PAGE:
Pacific Coast Fishes of North America: Eschmeyer and Hearld, The Eaton Press,1983

fishbase www.fishbase.org/summary/Neoclinus-uninotatus.html

Ron’s WordPress Shortlink http://wp.me/p1DZ4b-1Pn


Kingdom: Animalia
Phylum: Mollusca
Class: Cephalopoda
Order: Octopoda
Family: Octopodidae

Genus/species: Octopus bimaculoides

GENERAL CHARACTERISTICS: Usually a mottled-brown color with a dark deep-blue ovoid spot under each eye. It can use the chromatophores in its skin to change its color and texture when hunting for prey or hiding from predators (including its eye spots).

Size to 3 feet (including its body and outstretched arms)

2spot Octopus25853155380_e17555cef7_k

DISTRIBUTION/HABITAT: Found from central California to northern Baja California among reefs and pilings on the sea floor.

DIET IN THE WILD: Limpets, black abalone, snails, clams, hermit crabs and small fishes. Prey are subdued with a parrotlike beak and toxic secretions through a salivary gland. Their food is then scraped out with a radula.

REPRODUCTION: Females lay up to 150,000 eggs under rocks from late winter to early summer, then brood on them continuously for 2-4 months. During brooding, the female doesn’t feed and usually dies when eggs hatch.

Two-spot Octopus26033508582_96a0c27793_k

Life Span: One-and-a-half to two years.

PREDATORS: Moray eels, scorpionfish and humans. Arms are often lost during a fight with a moray eel and can regenerate.

CONSERVATION: O bimaculoides is very sensitive to impaired water quality, thus water pollution is an issue for its survival.


California Academy of Sciences Steinhart aquarium Animal Attractions 2016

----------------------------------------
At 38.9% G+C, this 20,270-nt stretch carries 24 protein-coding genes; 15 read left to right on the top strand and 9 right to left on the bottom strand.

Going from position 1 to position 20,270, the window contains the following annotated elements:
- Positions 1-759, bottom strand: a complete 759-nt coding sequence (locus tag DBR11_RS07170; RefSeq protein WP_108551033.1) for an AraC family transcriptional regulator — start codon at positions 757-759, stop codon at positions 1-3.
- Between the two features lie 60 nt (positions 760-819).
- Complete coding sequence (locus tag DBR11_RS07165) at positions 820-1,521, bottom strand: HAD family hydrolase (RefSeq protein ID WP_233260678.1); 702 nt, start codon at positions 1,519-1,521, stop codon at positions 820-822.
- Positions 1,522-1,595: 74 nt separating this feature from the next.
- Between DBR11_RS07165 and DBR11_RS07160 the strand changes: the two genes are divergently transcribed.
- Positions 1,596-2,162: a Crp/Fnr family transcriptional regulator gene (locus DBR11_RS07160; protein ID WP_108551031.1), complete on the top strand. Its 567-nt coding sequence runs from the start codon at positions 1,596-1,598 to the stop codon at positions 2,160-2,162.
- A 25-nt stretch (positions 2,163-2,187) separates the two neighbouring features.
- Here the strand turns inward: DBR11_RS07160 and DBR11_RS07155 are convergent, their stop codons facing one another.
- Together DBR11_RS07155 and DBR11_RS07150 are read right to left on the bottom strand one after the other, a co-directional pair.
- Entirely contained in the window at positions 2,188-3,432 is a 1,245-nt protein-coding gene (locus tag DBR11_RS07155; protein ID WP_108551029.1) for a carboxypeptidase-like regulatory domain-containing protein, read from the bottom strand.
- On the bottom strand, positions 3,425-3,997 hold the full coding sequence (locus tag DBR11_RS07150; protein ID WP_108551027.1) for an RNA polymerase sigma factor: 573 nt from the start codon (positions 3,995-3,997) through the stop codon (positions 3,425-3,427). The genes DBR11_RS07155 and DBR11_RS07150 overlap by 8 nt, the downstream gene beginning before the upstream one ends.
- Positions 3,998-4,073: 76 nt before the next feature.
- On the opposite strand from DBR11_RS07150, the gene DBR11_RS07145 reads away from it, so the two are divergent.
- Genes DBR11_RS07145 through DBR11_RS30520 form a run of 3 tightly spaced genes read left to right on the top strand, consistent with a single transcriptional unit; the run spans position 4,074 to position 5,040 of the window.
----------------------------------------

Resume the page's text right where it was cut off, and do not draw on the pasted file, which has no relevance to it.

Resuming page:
Ron’s flickr  https://www.flickr.com/photos/cas_docents/26033508582/in/album-72157629304397467/

Animal Diversity Web animaldiversity.org/accounts/Octopus_bimaculatus/

Jaffe Laboratory jaffeweb.ucsd.edu/node/twospottedoctopus

Monterey bay Aquarium  www.montereybayaquarium.org/animal-guide/octopuses-and-ki…

Cabrillo Marine Aquarium www.cabrillomarineaquarium.org/exhibits/socal-species-det…

Ron’s WordPress Shortlink  http://wp.me/p1DZ4b-1G9



Kingdom: Animalia, animals
Phylum: Chordata, chordates
Class: Actinopterygii (ray-finned fishes)
Order: Scorpaeniformes (Scorpionfishes and flatheads)
Family: Sebastidae (Rockfishes, rockcods and thornyheads)

Genus/species: Sebastes elongatus


GENERAL CHARACTERISTICS: Underwater they are white to reddish with four very distinct horizontal green stripes and light ventrally; green streaks on caudal fin membranes. After capture the entire body often becomes red or orange. Max. length 39.0 cm (15 inches). max. published weight: 630 g (1.3 pounds); max. reported age: 46 years.



DISTRIBUTION/HABITAT: Eastern Pacific from Puget sound to Baja California. This is a solitary species that is often found resting on the bottom on rocky as well as soft bottoms. Temperate Marine demersal 25-425 meters (80-1400 feet).

DIET IN THE WILD: Small fishes, octopuses, shrimps.


CONSERVATION: IUCN 2006 red list of threatened species.

REMARKS: Good eating fish but rarely caught by sports anglers.

LOCATION: California Coast


WordPress Shortlink: http://wp.me/p1DZ4b-1hF

fishbase www.fishbase.org/summary/3965

 eol eol.org/pages/209601/details

 Washington Dept. of Fish and Wildlife. wdfw.wa.gov/fishing/bottomfish/identification/rockfish/s_…
















fishbase www.fishbase.org/summary/3965


eol eol.org/pages/209601/details


Washington Dept. of Fish and Wildlife.wdfw.wa.gov/fishing/bottomfish/identification/rockfish/s_…